Finally, we note that the number of ensemble members used by each product differs considerably, with BCSD-CMIP5 using 10 times more members than the SCCSC-CMIP5. This discrepancy alone creates differences in the mean and variance between the two datasets, as ensemble statistics tend to stabilize with an increased number of ensemble members. Therefore, one expects to see some differences in the precipitation projections, especially when comparing details of magnitude and spatial patterns for different seasons between the two datasets. The direction of area-mean precipitation change was projected to be opposite for summer during 2010–39 between the two datasets (Fig. 3), and spatial differences of the seasonal mean and extreme precipitation change exist during autumn and winter (Figs. 5 and 6).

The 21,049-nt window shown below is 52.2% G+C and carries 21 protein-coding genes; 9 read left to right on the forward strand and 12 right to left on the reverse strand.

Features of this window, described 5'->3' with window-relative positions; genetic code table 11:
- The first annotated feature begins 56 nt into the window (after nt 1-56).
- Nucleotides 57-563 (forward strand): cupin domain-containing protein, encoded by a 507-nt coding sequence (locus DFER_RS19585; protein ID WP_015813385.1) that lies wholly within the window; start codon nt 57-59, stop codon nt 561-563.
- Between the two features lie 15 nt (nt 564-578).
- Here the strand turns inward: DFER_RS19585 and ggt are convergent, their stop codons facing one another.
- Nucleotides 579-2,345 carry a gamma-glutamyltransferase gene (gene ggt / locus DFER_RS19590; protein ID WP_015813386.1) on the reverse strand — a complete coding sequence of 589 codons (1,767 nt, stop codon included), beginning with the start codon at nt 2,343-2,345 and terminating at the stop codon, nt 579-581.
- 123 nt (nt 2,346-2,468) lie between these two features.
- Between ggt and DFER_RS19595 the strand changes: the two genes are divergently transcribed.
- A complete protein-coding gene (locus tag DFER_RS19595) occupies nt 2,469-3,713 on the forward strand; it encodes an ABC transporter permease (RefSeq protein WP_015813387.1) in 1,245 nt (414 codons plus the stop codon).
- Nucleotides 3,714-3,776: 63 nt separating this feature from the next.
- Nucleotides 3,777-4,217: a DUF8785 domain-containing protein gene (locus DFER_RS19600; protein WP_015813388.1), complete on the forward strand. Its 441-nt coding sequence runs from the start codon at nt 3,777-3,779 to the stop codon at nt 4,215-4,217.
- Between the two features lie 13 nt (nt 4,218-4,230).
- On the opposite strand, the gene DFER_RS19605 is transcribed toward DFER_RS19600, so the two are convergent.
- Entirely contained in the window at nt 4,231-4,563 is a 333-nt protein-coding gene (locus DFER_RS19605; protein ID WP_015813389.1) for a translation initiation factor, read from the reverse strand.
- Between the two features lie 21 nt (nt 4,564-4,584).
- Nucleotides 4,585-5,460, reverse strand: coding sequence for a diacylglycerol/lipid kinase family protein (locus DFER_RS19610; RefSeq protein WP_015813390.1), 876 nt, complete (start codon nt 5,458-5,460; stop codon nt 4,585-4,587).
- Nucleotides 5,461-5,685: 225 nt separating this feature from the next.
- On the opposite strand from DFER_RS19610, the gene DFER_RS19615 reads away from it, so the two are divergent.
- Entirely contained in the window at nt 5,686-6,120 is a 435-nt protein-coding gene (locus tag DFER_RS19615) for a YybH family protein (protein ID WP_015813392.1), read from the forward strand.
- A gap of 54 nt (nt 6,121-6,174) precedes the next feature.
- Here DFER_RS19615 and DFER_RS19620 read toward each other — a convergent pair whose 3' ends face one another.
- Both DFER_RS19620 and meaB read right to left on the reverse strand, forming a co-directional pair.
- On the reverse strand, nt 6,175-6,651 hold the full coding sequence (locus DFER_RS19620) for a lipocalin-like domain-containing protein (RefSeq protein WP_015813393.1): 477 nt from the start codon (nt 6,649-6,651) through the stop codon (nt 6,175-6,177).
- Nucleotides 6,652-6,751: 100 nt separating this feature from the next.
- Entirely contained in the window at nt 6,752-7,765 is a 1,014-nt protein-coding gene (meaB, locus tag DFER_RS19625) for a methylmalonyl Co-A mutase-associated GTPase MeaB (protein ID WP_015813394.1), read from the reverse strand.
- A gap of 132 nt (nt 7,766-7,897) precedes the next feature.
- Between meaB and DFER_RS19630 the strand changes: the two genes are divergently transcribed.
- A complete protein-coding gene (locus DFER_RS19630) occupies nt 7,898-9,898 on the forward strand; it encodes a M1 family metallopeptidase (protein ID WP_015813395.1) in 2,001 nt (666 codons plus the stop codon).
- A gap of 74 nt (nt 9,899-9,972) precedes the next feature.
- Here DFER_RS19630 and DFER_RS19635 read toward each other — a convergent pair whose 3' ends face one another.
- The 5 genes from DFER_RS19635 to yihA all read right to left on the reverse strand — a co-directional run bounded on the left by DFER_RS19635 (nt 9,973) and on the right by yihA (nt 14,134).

b. Implications of the precipitation changes on water resources and natural hazards